|Rising Star Award||Kerry Bishé|
|Starz People's Choice Award for Feature Film||happythankyoumoreplease|
|Starz People's Choice Award for Documentary||Grace Paley: Collected Shorts|
|Starz People's Choice Award for Short Film||Keep Dancing|
|Krzysztof Kieślowski Award for Best Feature||The White Meadows|
|Maysles Brothers Award for Best Documentary||Secrets of the Tribe|
|Emerging Filmmaker Award||Fanny, Annie & Danny|
|Spike Lee Student Filmmaker Award||Dreams Awake|
|ASIFA-Colorado Award for the Best Animated Short||The Cow Who Wanted to be a Hamburger|
The 2011 Festival was held November 2–13, with 247 Films programmed, including a Focus on South Korean Cinema. Red Carpet screenings included Like Crazy, The Descendants, and The Artist. This was the last year the festival held screenings at the Starz Film Center on the Auraria Campus. The 2011 Award Winners are listed below. 
|John Cassavetes Award||Judy Greer|
|Excellence in Acting Award||Alan Cumming|
|Mayor's Career Achievement Award||James Cromwell|
|Stan Brakhage Vision Award||Abigail Child|
|Rising Star Award||Adepero Oduye|
|Starz People's Choice Award for Feature Film||Kinyarwanda|
|Starz People's Choice Award for Documentary||TBA|
|Starz People's Choice Award for Short Film||TBA|
|Krzysztof Kieślowski Award for Best Feature||Volcano|
|Maysles Brothers Award for Best Documentary||You've Been Trumped|
|New Directors Award||Sophia Takal (Green)|
|Spike Lee Student Filmmaker Award||Huay-Bing Law's Benny|
|Liberty Global International Student Filmmaker Award||Ariel Kleiman's Deeper Than Yesterday|
|ASIFA-Colorado Award for the Best Animated Short||Patrick Doyon's Sunday|
The 2012 festival was held November 1–11. It included a Focus on the Cinema of Argentina with 13 Argentine films in the program. Red Carpet events included the opening night film A Late Quartet, Dustin Hoffman's directorial debut, Quartet and the closing night film, Silver Linings Playbook. Special events at the festival included tributes to Dutch filmmaker Mijke de Jong, Argentine filmmaker Daniel Burman, Boulder, Colorado, filmmaker Stacey Steers, and the Colorado filmmaking collective, Milkhaus. Celebrity guests who were present to receive festival awards or for special presentations included, Tippi Hedren, George Romero, Andy Garcia, Vince Vaughn and Jason Ritter. Additional screenings were held at the Denver Pavilions off of 16th Street Mall. The 2012 award winners are below.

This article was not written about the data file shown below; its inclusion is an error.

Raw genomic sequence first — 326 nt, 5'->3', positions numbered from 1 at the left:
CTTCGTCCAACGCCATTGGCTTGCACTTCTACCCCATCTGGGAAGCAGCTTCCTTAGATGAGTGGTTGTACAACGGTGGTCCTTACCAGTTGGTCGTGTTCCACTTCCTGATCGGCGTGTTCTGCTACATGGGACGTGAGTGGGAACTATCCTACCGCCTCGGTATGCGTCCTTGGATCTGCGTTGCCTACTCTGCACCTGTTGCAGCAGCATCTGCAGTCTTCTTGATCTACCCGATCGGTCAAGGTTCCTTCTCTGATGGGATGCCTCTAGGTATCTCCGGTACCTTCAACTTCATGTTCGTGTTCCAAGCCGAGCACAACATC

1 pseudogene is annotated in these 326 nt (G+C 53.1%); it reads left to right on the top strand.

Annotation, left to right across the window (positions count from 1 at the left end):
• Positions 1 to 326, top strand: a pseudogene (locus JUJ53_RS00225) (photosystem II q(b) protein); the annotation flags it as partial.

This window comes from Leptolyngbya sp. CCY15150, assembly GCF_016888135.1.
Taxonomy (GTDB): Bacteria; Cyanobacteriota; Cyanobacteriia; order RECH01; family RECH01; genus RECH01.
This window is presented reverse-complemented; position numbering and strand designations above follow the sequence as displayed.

|John Cassavetes Award||Harry Dean Stanton|
|Excellence in Acting Award|
|Mayor's Career Achievement Award|
|Stan Brakhage Vision Award|
|Rising Star Award|
|Jack Gilford Award for Comedy|
|George Hickenlooper Honorary Award|
|Reel Social Club Indie Voice Award||Leo Fitzpatrick|
|Starz People's Choice Award for Feature Film||One Chance|
|Starz People's Choice Award for Documentary||Code Black|
|Starz People's Choice Award for Short Film||What Do We Have In Our Pockets?|
|Krzysztof Kieślowski Award for Best Feature||A Touch of Sin|
|Special Jury Award||The Fifth Season|
|Maysles Brothers Award for Best Documentary||The Search For Emak Bakia|
|New Directors Award||Daniel Patrick Carbone for Hide Your Smiling Faces|
|ASIFA-Colorado Award for the Best Animated Short||Thomas Stellmach for Virtuoso Virtual|
|Best Actor - Domestic Short||Luzer Twesky for Where is Joel Baum?|
|Starz People's Choice Award for Narrative Feature||Viva la libertà directed by Roberto Andò|
|Starz People's Choice Award for Documentary Feature||Capturing Grace directed by Dave Iverson|
|Starz People's Choice Award for Music Video||Irma, Save Me directed by Xavier Maingon|
|Starz People's Choice Award for Short Film||The Bravest, The Boldest directed by Moon Molson|
|Krzysztof Kieślowski Award for Best Foreign Feature Film||The Tribe (“Plemya”), directed by Miroslav Slaboshpitsky (Ukraine)|
|Special Jury Award||August Winds directed by
Gabriel Mascaro (Brazil)|
Stations of the Cross directed by Dietrich Brüggemann (Germany)
|Maysles Brothers Award for Best Documentary||The Look of Silence directed by Joshua Oppenheimer (USA)|
|The American Independent Award for Best Feature Film||The Midnight Swim directed by Sarah Adina Smith (USA)|
|ASIFA-Colorado Best Animated Short Award||Salmon Deadly Sins directed by Steven Vander Meer (USA)|
|The Liberty Global International Student Short Award||The Bigger Picture directed by Daisy Jacobs (United Kingdom)|
|The Spike Lee Student Filmmaker Award||A Grand Canal directed by Johnny Ma (USA)|
|Feature Screenplay Award||Little House written by Claire Fowler|
|Short Screenplay Award||Pelham Bay Park written by John Burdeaux|
- Denver Film Society. "ANNA AND JOHN J. SIE PROVIDE $2.5 MILLION TO DENVER FILM SOCIETY". Denver Film Society. Retrieved 13 November 2012.
- Cangialosi, Jason. "35th Starz Denver Film Festival Award Winners". Mile High Cinema. Retrieved 15 November 2012.
- Cangialosi, Jason. "Starz Denver Film Festival 2013 Award Winners". Yahoo!. Retrieved 9 December 2013.
- The 37th Starz Denver Film Festival Award Winners